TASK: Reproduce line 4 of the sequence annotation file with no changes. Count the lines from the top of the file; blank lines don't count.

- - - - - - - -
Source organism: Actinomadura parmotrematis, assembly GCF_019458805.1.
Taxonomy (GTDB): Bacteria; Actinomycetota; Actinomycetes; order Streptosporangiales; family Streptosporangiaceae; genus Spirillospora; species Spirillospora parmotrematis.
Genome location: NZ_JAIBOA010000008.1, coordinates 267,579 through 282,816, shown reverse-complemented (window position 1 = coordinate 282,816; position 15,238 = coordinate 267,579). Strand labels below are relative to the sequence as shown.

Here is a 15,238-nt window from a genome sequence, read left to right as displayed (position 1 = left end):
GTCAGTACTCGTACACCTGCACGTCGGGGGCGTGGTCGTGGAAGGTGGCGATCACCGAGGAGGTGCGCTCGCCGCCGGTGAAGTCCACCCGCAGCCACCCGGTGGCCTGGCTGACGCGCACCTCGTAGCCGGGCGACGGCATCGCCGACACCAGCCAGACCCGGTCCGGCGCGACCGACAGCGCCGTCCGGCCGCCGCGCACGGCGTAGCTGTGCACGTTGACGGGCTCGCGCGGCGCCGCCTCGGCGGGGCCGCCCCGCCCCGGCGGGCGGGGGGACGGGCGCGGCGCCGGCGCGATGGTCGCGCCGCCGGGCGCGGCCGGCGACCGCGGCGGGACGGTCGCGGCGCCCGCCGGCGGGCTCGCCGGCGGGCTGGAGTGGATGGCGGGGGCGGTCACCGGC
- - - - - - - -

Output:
Here is a 15,238-nt window from a genome sequence, read left to right as displayed (position 1 = left end):